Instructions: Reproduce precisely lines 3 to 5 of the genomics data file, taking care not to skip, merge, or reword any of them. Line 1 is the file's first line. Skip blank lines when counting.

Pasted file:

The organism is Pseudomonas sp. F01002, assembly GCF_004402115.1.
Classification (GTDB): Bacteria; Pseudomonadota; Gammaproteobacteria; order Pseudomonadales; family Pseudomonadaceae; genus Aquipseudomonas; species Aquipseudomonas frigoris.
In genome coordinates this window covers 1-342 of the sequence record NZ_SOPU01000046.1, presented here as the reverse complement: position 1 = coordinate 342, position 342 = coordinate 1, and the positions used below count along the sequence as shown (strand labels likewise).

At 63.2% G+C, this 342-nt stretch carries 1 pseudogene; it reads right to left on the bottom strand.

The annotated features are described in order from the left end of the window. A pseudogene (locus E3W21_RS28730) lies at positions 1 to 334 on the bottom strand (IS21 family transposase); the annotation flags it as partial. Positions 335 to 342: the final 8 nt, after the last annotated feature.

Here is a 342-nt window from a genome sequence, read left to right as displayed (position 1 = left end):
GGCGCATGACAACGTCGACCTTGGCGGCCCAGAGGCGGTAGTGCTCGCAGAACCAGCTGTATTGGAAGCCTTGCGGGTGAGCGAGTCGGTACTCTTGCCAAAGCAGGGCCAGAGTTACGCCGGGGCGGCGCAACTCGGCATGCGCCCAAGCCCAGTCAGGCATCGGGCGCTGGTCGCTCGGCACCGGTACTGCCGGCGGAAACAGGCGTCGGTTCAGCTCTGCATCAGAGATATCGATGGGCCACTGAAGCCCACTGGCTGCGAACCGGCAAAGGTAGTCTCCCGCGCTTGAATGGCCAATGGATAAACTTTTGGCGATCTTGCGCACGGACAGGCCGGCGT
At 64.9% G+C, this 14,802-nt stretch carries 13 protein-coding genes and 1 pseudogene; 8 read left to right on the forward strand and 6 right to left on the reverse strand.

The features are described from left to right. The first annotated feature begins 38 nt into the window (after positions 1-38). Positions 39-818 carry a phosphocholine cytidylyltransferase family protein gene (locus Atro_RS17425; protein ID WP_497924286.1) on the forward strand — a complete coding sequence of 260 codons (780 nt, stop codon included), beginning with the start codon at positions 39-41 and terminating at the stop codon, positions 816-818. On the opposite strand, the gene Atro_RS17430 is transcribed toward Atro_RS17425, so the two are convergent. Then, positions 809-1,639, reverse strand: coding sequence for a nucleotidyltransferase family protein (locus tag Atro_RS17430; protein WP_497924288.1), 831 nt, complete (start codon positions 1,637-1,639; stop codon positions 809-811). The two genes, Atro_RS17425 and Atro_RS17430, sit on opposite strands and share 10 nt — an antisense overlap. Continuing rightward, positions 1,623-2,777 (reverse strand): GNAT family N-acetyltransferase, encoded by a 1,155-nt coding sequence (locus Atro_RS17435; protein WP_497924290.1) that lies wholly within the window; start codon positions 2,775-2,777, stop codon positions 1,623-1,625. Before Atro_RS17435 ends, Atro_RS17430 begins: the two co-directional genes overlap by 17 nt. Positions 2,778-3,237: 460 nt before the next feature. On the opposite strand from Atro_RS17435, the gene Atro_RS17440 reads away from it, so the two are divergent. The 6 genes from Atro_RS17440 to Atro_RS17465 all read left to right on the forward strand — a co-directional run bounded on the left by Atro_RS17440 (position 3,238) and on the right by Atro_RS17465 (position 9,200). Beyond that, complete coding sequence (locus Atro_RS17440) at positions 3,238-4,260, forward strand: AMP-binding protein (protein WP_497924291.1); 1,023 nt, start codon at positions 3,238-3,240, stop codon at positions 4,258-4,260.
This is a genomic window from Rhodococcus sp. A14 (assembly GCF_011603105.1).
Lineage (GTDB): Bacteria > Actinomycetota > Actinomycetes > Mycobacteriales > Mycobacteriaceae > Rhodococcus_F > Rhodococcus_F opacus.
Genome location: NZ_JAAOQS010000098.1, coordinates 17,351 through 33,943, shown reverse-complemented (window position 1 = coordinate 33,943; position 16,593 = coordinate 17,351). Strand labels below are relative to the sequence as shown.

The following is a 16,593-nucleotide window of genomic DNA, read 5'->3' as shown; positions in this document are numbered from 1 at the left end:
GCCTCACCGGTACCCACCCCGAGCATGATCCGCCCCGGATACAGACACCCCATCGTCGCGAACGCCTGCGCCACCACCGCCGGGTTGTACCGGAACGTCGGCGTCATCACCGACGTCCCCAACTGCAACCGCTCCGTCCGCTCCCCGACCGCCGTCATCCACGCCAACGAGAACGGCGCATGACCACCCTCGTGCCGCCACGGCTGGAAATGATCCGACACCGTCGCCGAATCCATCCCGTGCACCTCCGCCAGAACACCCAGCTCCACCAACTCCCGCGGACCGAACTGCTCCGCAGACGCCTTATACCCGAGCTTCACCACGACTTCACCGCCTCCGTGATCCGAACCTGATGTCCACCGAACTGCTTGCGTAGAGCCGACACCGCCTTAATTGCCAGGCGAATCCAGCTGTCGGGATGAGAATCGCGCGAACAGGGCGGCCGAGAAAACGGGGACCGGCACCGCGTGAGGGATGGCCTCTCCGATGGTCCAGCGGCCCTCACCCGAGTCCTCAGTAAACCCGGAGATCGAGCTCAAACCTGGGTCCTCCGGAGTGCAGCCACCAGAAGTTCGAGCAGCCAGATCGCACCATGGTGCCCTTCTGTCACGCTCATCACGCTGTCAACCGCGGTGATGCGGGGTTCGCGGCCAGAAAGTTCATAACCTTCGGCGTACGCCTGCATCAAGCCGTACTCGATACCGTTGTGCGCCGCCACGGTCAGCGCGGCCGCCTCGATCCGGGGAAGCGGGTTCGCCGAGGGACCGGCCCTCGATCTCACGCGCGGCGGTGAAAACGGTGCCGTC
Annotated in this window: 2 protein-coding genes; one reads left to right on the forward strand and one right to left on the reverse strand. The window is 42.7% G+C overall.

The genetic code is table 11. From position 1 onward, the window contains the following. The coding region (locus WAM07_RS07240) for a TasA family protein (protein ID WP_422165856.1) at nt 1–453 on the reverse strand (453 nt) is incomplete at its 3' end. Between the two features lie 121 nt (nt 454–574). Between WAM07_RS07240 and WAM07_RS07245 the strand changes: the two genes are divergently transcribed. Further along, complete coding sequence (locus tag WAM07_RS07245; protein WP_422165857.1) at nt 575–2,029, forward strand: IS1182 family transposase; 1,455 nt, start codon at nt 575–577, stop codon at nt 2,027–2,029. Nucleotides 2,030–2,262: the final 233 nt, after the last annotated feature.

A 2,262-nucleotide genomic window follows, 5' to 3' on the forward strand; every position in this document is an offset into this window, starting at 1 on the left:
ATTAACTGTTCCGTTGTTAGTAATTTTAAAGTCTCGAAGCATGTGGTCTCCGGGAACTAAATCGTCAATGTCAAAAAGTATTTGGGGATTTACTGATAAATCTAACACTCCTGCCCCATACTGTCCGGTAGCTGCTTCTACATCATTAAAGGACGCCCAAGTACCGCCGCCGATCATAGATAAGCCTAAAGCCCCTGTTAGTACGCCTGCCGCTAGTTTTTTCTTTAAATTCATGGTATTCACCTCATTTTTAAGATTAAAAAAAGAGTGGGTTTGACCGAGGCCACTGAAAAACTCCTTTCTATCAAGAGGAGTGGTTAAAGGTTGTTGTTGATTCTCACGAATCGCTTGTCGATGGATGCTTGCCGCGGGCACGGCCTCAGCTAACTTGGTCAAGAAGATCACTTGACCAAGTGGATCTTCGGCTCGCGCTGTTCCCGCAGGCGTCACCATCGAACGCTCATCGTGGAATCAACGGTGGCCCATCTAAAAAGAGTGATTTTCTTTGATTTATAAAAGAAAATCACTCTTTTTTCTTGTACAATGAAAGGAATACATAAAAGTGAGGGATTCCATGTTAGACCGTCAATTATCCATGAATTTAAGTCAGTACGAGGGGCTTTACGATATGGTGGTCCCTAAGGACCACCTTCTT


In genome coordinates this window covers 1-342 of the sequence record NZ_SOPU01000046.1, presented here as the reverse complement: position 1 = coordinate 342, position 342 = coordinate 1, and the positions used below count along the sequence as shown (strand labels likewise).

At 63.2% G+C, this 342-nt stretch carries 1 pseudogene; it reads right to left on the bottom strand.

The annotated features are described in order from the left end of the window. A pseudogene (locus E3W21_RS28730) lies at positions 1 to 334 on the bottom strand (IS21 family transposase); the annotation flags it as partial. Positions 335 to 342: the final 8 nt, after the last annotated feature.